Happy Sunday pals, I hope you’re having a lovely and super chill day! As I write this I’m on my fourth cup of tea accompanied with a cinnamon and raisin bagel (previous cups of tea were accompanied by a caramel brownie, a peanut and caramel slice and a pistachio and cinnamon bun) whilst slow cooking a bolognese. I digress and I am aware I’m showing off a little bit, I just usually work weekends so I am taking full advantage of #sunday, sorry!
I wrote my first book blog post way back in January all about the book Homegoing which made me fall in love with reading again. I’ve decided to save the longer type posts for the books I really really love/can’t stop thinking about and every month share a wee bit about 3 or 4 books I have read, whether I have enjoyed them or not.
NW by Zadie Smith
I must first confess that although I’ve put NW in my April reads I started reading it in June last year and only finished it a couple of months ago. The problem for me wasn’t with the plot, it was with Smith’s use of different narrative techniques used for each of the four different characters the novel follows. The problem with a book that starts off badly is that unlike a TV series you can’t simply skip a few episodes, you just have to persevere but with this one I’m fairly glad I did. I don’t think Zadie Smith meant to write a book about race, which meant the moments race was touched upon became ever more poignant. But blink, read to quickly or refuse to take notice of Smiths carefully plotted words and you’ll miss them. Nothing really happens in NW, apart from maybe the most important thing, life.
“‘We don’t care about trees, Leah,’ he said, ‘That’s your luxury. We haven’t got the time to care about trees.'”
The Handmaid’s Tale by Margaret Atwood
A classic. I read this because I kind of felt like I had too, and last year when Netflix released their adaption of the famed novel I thought I had better read the book first. I have still not watched the series cause it looks too scary. Again I didn’t love it but I did thoroughly enjoy it. First published in 1985 the beauty of Attwood’s writing is that its timeless feel and the social significance of the novel is definitely so. I’m always thinking about how we view and interact with women’s bodies and this book is all about that.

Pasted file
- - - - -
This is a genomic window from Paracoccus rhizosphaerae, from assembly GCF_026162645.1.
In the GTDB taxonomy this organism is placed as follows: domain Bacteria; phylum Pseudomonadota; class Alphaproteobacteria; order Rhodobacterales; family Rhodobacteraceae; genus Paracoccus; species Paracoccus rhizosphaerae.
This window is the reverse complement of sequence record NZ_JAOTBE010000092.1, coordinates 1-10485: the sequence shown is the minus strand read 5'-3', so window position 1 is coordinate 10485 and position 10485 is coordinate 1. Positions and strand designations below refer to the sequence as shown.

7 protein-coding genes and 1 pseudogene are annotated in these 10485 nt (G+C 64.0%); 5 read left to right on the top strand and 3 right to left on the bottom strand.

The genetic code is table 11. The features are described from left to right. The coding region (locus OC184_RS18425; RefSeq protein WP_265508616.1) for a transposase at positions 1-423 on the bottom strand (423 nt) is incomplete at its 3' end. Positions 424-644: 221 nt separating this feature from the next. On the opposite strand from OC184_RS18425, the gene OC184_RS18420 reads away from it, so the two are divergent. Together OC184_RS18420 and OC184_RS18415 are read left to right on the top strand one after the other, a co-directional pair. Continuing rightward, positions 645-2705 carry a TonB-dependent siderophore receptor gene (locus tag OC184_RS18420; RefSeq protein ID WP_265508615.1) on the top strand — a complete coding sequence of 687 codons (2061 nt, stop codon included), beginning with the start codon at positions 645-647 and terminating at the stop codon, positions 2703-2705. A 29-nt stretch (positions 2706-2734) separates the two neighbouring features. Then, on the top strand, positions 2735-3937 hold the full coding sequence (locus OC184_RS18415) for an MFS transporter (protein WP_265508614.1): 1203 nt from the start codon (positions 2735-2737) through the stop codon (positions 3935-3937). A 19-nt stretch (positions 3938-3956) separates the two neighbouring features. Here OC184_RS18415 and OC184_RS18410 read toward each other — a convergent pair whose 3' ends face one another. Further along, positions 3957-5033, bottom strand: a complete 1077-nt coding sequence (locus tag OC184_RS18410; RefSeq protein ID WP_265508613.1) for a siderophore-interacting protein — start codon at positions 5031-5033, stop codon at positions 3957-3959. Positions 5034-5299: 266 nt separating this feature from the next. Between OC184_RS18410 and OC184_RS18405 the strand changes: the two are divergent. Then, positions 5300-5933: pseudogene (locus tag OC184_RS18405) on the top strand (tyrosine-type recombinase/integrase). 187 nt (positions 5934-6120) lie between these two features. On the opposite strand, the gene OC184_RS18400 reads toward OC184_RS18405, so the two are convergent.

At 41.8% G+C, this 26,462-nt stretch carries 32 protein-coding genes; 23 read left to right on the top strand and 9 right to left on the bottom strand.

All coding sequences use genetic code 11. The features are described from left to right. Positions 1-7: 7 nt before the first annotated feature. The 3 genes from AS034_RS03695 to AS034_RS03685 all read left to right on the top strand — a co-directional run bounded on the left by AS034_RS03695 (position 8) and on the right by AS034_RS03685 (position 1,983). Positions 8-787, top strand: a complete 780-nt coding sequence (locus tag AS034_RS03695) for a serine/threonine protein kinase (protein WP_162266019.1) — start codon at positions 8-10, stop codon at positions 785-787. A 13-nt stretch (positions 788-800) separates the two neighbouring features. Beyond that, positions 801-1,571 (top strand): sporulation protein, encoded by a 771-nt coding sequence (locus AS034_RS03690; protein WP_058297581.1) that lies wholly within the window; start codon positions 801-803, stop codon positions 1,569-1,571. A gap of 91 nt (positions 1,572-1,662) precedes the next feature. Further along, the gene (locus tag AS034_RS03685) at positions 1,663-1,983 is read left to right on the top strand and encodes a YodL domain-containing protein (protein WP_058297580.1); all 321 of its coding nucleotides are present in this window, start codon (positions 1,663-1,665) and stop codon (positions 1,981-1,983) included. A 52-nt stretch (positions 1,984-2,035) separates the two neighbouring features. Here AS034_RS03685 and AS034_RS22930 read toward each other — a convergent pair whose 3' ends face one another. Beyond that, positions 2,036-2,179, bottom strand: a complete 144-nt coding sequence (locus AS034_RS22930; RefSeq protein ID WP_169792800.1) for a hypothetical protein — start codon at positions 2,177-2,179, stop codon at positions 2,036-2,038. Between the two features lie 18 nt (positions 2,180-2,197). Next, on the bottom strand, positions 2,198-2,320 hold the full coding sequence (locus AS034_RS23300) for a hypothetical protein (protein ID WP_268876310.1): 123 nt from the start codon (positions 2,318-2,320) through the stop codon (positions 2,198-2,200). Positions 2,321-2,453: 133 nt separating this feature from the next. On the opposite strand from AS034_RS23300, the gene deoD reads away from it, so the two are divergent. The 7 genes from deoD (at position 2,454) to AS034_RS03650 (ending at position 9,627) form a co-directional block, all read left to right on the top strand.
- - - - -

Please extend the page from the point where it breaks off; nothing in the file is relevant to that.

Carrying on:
“Better never means better for everyone, he says. It always means worse, for some.”
The Underground Railroad by Colson Whitehead
I started reading The Underground Railroad soon after Homegoing and although I wasn’t desperate to read another book about slavery, I am actually really glad I picked this one up. It was exactly what I needed, a proper story. Through Cora the runaway slave Whitehead reminded me that although the history of slavery in America is a complex issue, it is a history full of unique stories that will always need, and should be heard. I broke my only-reading-books-written-by-women-of-colour rule for this one and I must admit it was 10000% worth it.
“Two white men in two days had their hands around her. Was this a condition of her freedom?”
Please holla at me if you have any recommendations, I am currently trying to read all the West African (mainly Nigerian) literature! Also for these round ups, please don’t expect plot summary’s or anything that sounds like it could have been copied from wikipedia or of an English lit essay. It’s going to be very simple, just some of my thoughts and favourite words.
Thank you for reading, I’m currently biding my time until I enjoy the newest episode of TOWIE with my 5th cup of tea and raspberry cream donut courtesy of Twelve Triangles.